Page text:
The Surprising Future of Bicycling: 12 Reasons Why Its Popularity Will Continue to Soar

| 12/12/2017 8:59:00 AM

Tags: bicycling, transportation policy, healthy communities, Minnesota, Jay Walljasper,

Maria Contreras Tebbutt teaches bike safety in Woodland, Calif. Photo by Kate Hoff

The following is from the report The Surprising Future of Bicycling in America. A fundraising campaign is underway to expand the report into a full-scale book.

For too long biking has been viewed skeptically as a white people thing, a big city thing, an ultra-fit athlete thing, a 20-something thing, a warm-weather thing or an upper-middle class thing. And above all else, it's been seen as a guy thing. But guess what? The times, they are a changing. More than 100 million Americans rode a bike in 2014, and bicycles have out-sold cars most years in the U.S. since 2003.

Actually, Latinos bike more than any other racial group, followed by Asians and Native Americans. African Americans and whites bike at about the same rate.  Actually, most bicyclists are from low-income households, according to census figures — as many as 49 percent of bike commuters make less than $25,000 a year.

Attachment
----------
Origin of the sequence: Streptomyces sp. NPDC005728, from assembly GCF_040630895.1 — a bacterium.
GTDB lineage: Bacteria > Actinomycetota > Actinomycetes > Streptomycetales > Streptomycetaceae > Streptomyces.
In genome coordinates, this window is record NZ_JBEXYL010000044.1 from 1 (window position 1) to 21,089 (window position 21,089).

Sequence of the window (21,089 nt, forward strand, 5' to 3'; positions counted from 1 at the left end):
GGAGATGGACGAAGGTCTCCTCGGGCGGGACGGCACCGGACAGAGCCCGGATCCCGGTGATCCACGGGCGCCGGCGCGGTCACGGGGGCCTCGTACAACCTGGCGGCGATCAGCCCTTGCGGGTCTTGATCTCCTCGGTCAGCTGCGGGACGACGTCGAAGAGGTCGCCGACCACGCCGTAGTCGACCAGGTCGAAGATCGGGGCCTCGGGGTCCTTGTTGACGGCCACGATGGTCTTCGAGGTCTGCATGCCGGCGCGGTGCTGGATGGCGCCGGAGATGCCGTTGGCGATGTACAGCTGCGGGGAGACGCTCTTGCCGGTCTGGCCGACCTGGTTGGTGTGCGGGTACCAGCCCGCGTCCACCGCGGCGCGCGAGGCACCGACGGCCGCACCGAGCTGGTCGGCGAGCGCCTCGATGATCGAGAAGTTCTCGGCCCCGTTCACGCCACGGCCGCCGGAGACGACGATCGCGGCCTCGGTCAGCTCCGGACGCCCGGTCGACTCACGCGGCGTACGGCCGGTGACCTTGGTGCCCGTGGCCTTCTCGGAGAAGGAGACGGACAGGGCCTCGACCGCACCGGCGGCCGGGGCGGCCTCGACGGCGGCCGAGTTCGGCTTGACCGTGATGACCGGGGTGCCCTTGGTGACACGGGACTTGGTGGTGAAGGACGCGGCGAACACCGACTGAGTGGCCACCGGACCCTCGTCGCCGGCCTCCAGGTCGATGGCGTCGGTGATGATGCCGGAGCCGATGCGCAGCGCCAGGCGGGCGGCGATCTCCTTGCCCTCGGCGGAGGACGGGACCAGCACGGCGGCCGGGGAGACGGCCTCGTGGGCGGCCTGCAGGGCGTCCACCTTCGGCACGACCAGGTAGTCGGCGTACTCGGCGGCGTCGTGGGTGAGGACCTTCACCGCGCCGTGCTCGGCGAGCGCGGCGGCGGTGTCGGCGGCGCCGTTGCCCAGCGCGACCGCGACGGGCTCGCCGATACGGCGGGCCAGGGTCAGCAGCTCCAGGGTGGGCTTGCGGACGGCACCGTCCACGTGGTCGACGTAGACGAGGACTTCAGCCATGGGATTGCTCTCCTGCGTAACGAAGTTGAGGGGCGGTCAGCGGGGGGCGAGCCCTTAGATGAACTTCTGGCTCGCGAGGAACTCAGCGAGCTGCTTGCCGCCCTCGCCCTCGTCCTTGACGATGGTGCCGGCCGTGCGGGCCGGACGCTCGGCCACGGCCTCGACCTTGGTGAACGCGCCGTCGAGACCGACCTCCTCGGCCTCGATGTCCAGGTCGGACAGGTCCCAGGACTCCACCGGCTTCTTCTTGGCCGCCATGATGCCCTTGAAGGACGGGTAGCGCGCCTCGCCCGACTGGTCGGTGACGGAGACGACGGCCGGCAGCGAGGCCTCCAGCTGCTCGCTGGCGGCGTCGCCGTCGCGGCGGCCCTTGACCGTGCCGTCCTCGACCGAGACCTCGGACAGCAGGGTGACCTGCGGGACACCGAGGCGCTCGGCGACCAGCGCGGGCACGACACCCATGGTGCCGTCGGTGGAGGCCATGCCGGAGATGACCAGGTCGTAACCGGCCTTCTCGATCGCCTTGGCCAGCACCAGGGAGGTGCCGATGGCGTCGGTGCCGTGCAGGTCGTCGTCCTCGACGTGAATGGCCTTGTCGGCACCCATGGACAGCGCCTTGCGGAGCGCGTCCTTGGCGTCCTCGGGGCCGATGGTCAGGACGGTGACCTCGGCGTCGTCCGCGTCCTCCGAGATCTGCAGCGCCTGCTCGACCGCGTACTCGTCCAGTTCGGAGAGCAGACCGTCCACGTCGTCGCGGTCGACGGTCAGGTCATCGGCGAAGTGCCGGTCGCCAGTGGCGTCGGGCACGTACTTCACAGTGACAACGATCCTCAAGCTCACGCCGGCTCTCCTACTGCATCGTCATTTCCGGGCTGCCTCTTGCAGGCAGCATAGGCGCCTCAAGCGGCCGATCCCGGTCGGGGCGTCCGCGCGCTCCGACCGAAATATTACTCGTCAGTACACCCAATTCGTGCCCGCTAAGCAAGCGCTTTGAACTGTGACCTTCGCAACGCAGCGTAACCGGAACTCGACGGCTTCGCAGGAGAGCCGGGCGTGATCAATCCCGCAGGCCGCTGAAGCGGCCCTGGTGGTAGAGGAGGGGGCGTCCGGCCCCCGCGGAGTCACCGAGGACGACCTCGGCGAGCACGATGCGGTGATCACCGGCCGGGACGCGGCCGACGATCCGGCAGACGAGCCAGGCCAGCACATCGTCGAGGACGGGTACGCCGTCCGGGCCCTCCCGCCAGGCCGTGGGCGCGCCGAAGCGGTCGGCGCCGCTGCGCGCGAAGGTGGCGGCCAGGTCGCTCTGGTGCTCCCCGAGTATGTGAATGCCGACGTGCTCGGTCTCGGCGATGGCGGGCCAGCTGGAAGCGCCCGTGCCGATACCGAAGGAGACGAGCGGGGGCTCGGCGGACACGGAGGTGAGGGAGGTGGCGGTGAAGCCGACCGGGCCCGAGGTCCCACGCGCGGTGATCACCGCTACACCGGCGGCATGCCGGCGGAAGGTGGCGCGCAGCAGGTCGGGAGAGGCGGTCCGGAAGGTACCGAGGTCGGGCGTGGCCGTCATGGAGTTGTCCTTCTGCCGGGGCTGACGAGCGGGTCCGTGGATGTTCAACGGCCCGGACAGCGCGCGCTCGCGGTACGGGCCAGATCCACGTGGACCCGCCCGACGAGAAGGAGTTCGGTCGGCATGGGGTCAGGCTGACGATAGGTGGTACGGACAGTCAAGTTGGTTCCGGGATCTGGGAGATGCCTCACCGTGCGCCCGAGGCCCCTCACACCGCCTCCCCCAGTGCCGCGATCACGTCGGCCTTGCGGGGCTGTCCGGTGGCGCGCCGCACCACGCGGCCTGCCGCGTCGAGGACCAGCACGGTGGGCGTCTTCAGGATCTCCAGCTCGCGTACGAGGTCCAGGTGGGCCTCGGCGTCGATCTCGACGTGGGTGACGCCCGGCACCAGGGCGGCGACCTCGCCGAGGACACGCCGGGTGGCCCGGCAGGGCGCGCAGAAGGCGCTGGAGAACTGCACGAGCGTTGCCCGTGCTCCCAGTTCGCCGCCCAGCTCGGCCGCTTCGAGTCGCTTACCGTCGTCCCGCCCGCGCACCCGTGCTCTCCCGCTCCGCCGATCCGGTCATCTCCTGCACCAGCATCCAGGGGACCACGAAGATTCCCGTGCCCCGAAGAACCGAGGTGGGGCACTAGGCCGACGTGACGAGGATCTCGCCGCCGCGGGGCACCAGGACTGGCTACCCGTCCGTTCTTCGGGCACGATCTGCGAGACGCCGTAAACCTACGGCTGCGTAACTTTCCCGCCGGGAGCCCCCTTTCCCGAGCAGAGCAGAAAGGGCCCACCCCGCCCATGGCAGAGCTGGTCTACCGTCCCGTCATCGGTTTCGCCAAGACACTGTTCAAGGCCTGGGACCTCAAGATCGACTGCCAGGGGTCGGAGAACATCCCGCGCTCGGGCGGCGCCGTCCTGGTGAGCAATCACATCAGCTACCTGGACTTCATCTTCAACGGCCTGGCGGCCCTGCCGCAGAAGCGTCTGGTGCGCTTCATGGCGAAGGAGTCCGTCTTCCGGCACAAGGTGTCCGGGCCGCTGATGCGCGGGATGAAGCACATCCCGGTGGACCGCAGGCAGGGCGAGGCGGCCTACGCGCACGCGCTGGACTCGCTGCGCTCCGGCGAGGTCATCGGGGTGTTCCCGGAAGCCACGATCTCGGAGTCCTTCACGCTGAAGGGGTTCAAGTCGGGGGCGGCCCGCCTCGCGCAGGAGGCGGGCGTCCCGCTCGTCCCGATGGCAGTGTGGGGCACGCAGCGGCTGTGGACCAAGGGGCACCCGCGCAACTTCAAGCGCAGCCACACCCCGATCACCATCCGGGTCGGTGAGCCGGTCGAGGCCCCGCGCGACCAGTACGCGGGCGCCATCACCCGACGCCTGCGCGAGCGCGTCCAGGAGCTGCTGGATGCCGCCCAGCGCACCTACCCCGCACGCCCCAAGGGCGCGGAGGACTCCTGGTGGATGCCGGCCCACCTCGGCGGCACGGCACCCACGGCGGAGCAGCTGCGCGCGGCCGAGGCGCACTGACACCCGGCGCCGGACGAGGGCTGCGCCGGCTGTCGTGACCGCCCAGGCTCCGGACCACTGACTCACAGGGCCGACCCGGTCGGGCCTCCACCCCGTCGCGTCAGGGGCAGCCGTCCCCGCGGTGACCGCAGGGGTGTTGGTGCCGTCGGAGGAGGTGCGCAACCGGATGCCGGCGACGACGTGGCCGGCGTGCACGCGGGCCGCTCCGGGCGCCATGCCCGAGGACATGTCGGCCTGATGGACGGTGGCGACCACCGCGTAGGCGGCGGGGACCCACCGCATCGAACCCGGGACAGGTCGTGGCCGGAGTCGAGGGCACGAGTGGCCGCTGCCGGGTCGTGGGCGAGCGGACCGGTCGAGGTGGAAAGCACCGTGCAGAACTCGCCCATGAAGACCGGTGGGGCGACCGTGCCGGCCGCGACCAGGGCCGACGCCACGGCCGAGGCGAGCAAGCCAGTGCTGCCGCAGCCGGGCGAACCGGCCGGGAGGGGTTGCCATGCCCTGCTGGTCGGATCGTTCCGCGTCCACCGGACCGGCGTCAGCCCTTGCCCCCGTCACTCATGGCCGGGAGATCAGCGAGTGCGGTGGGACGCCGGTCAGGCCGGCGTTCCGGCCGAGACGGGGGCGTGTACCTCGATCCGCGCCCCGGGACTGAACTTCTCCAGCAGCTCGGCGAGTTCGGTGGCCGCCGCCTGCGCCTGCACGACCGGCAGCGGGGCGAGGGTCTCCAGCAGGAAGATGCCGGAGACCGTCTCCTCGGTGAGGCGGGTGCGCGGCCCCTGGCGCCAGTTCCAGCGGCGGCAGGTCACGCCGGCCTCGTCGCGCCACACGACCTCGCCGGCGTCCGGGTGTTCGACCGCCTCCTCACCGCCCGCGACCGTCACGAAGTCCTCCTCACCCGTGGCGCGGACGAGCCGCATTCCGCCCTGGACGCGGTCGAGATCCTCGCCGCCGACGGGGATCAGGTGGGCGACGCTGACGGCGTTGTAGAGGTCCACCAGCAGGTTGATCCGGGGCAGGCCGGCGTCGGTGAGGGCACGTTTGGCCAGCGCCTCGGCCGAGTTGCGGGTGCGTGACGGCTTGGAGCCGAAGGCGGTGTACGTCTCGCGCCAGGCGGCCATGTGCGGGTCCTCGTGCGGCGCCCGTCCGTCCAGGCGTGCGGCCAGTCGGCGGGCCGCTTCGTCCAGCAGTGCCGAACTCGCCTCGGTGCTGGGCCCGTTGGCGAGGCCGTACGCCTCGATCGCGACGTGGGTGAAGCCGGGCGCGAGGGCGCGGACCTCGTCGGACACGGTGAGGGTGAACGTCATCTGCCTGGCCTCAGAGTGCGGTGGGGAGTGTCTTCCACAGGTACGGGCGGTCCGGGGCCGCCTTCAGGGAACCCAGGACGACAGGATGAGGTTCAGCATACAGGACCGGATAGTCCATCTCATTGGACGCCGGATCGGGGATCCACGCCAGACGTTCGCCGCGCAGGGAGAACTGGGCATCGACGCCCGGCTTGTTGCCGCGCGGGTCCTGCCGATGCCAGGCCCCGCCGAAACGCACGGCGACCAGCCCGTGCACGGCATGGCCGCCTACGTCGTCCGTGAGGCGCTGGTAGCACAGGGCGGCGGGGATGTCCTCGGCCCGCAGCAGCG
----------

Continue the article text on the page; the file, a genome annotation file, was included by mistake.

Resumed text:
As for other misperceptions, keep in mind that Minneapolis (in chilly Minnesota) and Arlington, VA (in suburban Washington, DC) rank among America’s top towns for biking. And the one place in the U.S. where bikes account for more than 20 percent of traffic on local streets is Davis, CA (pop: 65,000).

mother earth news fair 2018 schedule


Next: August 4-5, 2018
Albany, OR

Whether you want to learn how to grow and raise your own food, build your own root cellar, or create a green dream home, come out and learn everything you need to know — and then some!